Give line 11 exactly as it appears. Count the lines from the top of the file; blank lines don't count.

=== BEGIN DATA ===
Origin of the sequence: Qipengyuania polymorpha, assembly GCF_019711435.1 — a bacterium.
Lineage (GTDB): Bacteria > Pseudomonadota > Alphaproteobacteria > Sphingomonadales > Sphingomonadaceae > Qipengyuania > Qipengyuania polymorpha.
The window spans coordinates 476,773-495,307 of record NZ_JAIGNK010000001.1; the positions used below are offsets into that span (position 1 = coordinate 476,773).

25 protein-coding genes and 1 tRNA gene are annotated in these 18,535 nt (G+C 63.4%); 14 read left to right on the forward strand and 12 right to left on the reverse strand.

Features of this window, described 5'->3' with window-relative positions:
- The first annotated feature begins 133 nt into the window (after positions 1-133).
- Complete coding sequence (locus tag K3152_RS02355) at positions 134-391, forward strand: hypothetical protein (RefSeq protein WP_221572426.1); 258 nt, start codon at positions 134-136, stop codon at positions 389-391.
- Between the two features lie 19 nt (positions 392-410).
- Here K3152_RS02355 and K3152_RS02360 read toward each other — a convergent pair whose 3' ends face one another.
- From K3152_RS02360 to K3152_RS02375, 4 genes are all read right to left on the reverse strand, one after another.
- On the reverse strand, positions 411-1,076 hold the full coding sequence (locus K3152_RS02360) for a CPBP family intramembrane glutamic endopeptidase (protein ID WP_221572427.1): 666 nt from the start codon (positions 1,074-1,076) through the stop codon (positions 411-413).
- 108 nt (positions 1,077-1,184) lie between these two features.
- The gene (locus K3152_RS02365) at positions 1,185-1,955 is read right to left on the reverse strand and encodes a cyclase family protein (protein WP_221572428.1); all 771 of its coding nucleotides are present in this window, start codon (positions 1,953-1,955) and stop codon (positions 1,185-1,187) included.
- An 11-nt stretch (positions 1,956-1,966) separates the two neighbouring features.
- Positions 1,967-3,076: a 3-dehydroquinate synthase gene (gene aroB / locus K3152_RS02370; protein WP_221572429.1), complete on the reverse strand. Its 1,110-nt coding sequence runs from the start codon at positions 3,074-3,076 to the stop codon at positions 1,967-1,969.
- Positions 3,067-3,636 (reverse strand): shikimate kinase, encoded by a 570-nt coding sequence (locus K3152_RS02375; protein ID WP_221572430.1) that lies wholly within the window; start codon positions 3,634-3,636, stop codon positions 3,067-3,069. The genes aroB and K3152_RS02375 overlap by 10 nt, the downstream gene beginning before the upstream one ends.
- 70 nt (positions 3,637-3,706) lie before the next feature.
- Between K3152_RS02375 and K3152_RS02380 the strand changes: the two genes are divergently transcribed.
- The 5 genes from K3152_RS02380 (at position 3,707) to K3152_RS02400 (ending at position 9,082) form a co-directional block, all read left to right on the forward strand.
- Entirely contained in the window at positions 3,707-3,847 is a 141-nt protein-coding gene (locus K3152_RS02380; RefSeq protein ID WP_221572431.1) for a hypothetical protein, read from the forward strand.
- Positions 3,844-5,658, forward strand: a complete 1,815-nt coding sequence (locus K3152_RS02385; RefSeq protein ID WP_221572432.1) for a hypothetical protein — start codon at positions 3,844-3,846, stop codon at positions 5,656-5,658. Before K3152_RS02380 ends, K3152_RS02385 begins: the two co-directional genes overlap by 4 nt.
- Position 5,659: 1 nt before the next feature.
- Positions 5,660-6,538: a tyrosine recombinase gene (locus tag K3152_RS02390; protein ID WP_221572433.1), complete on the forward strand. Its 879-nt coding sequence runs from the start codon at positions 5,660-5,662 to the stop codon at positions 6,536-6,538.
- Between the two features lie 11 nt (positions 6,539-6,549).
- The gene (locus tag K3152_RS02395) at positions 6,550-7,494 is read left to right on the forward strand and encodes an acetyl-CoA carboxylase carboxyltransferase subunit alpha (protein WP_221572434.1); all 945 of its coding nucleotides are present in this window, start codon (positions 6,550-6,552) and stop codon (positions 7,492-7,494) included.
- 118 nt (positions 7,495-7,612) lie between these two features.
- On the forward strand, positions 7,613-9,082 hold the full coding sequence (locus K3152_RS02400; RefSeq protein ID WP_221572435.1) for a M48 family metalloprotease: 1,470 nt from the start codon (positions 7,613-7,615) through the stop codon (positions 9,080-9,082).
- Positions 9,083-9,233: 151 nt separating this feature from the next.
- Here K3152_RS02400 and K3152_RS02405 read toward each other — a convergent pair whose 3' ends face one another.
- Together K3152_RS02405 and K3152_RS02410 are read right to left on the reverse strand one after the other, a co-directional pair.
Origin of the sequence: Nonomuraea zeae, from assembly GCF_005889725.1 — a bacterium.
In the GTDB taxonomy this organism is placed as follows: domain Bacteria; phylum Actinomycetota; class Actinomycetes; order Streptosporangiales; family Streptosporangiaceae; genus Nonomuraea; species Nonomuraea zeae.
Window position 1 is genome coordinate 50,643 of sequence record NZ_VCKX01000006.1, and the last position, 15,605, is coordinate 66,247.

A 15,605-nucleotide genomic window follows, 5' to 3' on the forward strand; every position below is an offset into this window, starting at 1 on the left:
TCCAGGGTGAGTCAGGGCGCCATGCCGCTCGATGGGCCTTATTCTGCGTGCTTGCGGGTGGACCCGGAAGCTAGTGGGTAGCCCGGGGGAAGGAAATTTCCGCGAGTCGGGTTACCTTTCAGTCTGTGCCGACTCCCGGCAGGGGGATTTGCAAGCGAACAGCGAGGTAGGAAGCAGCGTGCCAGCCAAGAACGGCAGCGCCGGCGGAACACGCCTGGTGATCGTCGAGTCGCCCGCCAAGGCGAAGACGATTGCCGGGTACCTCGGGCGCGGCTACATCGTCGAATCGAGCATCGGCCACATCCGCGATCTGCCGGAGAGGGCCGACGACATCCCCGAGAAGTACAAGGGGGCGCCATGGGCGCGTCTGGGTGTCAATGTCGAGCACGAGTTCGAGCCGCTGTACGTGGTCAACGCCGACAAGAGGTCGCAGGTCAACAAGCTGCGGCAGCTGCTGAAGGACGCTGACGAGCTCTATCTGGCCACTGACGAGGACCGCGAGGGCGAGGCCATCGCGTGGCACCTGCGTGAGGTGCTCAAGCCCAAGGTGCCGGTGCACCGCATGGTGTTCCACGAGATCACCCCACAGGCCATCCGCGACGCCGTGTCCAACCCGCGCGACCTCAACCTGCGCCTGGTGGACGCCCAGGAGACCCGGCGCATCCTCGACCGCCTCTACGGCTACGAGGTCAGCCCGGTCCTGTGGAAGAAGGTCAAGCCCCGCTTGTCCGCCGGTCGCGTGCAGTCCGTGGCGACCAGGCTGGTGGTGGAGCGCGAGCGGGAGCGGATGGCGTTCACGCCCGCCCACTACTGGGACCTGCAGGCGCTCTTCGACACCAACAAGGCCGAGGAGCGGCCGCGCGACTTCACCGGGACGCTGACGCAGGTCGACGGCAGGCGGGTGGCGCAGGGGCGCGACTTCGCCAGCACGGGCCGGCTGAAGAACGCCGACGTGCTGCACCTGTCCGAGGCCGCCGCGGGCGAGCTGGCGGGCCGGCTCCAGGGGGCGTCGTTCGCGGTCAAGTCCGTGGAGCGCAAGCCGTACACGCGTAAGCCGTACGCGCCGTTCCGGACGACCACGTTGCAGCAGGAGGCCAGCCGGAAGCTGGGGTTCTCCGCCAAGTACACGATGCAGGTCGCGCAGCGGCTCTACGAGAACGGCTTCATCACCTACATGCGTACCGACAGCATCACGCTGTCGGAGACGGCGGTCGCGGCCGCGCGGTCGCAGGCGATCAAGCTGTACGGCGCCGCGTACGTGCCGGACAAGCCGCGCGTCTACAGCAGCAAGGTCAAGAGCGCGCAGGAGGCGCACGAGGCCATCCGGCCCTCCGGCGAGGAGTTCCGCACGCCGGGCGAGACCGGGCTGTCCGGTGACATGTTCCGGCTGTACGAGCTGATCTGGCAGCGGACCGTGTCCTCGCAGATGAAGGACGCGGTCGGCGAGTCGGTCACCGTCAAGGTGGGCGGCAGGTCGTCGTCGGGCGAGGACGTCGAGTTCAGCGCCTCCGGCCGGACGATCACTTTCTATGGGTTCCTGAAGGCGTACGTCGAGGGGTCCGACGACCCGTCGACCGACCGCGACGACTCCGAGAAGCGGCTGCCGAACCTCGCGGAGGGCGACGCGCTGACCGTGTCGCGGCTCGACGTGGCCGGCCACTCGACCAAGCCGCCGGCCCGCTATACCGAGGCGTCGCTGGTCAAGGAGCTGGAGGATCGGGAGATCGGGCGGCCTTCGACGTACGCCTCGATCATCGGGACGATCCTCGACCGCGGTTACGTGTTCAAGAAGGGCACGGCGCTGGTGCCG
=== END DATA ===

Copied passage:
- On the reverse strand, positions 411-1,076 hold the full coding sequence (locus K3152_RS02360) for a CPBP family intramembrane glutamic endopeptidase (protein ID WP_221572427.1): 666 nt from the start codon (positions 1,074-1,076) through the stop codon (positions 411-413).